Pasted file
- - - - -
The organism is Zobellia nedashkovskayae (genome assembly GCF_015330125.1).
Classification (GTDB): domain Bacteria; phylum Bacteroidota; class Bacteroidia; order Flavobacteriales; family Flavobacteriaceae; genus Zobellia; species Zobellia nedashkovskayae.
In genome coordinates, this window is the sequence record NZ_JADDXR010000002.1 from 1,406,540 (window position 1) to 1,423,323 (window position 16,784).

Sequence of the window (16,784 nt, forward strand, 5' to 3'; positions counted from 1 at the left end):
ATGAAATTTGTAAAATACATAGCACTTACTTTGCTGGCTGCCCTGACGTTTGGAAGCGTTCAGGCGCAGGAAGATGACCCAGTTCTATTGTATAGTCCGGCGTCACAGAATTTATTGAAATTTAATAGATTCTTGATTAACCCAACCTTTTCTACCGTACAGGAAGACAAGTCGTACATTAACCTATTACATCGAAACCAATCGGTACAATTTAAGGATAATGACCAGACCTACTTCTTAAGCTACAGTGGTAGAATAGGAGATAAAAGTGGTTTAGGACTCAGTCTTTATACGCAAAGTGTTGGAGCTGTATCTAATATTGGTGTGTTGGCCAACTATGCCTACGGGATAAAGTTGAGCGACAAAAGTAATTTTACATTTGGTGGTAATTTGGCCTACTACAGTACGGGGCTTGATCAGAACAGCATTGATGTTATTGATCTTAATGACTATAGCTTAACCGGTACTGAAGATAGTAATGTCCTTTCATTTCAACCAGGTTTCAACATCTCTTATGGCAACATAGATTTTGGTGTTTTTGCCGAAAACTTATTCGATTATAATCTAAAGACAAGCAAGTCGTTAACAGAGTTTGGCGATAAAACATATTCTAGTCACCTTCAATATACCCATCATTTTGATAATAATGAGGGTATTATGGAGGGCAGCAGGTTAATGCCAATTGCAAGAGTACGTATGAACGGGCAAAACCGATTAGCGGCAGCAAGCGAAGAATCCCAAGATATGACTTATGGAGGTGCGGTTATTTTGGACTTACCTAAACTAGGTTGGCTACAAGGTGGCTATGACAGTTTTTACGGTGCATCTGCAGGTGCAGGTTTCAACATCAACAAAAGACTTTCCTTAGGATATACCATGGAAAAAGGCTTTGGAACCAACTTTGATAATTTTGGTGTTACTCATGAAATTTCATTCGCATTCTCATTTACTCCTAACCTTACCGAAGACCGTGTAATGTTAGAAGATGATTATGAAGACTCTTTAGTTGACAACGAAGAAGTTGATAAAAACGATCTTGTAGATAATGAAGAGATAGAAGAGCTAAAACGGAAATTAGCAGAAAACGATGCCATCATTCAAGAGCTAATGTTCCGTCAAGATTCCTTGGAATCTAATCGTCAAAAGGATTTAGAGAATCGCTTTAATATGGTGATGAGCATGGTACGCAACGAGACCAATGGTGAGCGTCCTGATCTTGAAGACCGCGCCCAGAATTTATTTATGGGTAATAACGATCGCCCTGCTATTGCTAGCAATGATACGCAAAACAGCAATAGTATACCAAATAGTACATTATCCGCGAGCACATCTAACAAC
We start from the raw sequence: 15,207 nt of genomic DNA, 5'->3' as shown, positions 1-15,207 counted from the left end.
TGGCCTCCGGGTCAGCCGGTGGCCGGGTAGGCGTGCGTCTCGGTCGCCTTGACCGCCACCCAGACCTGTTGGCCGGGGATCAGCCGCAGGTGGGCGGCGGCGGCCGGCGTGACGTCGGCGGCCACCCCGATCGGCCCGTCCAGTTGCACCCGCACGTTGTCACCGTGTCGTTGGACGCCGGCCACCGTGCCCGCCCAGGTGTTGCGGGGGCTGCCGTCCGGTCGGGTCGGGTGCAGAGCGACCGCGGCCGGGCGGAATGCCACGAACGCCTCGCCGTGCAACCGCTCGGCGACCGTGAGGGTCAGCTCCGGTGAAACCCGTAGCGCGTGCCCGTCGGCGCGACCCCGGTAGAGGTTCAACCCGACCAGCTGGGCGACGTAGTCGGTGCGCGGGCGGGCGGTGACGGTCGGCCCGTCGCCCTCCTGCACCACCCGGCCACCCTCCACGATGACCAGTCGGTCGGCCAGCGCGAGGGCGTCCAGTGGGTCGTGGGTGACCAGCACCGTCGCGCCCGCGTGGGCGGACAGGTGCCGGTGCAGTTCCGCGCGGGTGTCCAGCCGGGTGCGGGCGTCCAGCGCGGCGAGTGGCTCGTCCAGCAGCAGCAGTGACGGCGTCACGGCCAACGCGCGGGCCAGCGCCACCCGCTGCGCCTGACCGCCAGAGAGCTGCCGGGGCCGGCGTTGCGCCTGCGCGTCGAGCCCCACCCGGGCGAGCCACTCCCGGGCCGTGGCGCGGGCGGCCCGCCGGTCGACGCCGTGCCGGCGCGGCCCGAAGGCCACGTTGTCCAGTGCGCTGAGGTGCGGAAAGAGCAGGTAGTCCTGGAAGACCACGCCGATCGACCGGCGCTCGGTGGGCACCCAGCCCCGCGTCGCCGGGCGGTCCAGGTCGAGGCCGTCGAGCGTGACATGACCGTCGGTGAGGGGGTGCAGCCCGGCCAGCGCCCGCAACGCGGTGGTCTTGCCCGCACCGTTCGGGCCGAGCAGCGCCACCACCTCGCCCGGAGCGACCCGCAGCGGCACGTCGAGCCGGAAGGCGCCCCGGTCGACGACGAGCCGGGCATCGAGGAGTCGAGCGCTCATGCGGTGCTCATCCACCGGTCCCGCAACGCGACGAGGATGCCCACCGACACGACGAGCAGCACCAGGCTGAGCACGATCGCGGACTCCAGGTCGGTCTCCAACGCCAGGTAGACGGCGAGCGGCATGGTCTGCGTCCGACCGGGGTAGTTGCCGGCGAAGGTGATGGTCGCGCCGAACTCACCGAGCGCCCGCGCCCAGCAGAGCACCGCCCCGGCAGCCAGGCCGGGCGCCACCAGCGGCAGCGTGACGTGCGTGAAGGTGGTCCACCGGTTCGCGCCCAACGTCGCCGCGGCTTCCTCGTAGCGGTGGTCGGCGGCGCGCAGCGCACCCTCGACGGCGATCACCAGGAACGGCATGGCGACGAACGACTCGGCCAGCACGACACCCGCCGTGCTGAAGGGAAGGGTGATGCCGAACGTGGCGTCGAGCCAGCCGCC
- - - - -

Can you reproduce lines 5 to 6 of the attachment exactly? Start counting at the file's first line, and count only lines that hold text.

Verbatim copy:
ATGAAATTTGTAAAATACATAGCACTTACTTTGCTGGCTGCCCTGACGTTTGGAAGCGTTCAGGCGCAGGAAGATGACCCAGTTCTATTGTATAGTCCGGCGTCACAGAATTTATTGAAATTTAATAGATTCTTGATTAACCCAACCTTTTCTACCGTACAGGAAGACAAGTCGTACATTAACCTATTACATCGAAACCAATCGGTACAATTTAAGGATAATGACCAGACCTACTTCTTAAGCTACAGTGGTAGAATAGGAGATAAAAGTGGTTTAGGACTCAGTCTTTATACGCAAAGTGTTGGAGCTGTATCTAATATTGGTGTGTTGGCCAACTATGCCTACGGGATAAAGTTGAGCGACAAAAGTAATTTTACATTTGGTGGTAATTTGGCCTACTACAGTACGGGGCTTGATCAGAACAGCATTGATGTTATTGATCTTAATGACTATAGCTTAACCGGTACTGAAGATAGTAATGTCCTTTCATTTCAACCAGGTTTCAACATCTCTTATGGCAACATAGATTTTGGTGTTTTTGCCGAAAACTTATTCGATTATAATCTAAAGACAAGCAAGTCGTTAACAGAGTTTGGCGATAAAACATATTCTAGTCACCTTCAATATACCCATCATTTTGATAATAATGAGGGTATTATGGAGGGCAGCAGGTTAATGCCAATTGCAAGAGTACGTATGAACGGGCAAAACCGATTAGCGGCAGCAAGCGAAGAATCCCAAGATATGACTTATGGAGGTGCGGTTATTTTGGACTTACCTAAACTAGGTTGGCTACAAGGTGGCTATGACAGTTTTTACGGTGCATCTGCAGGTGCAGGTTTCAACATCAACAAAAGACTTTCCTTAGGATATACCATGGAAAAAGGCTTTGGAACCAACTTTGATAATTTTGGTGTTACTCATGAAATTTCATTCGCATTCTCATTTACTCCTAACCTTACCGAAGACCGTGTAATGTTAGAAGATGATTATGAAGACTCTTTAGTTGACAACGAAGAAGTTGATAAAAACGATCTTGTAGATAATGAAGAGATAGAAGAGCTAAAACGGAAATTAGCAGAAAACGATGCCATCATTCAAGAGCTAATGTTCCGTCAAGATTCCTTGGAATCTAATCGTCAAAAGGATTTAGAGAATCGCTTTAATATGGTGATGAGCATGGTACGCAACGAGACCAATGGTGAGCGTCCTGATCTTGAAGACCGCGCCCAGAATTTATTTATGGGTAATAACGATCGCCCTGCTATTGCTAGCAATGATACGCAAAACAGCAATAGTATACCAAATAGTACATTATCCGCGAGCACATCTAACAAC
We start from the raw sequence: 15,207 nt of genomic DNA, 5'->3' as shown, positions 1-15,207 counted from the left end.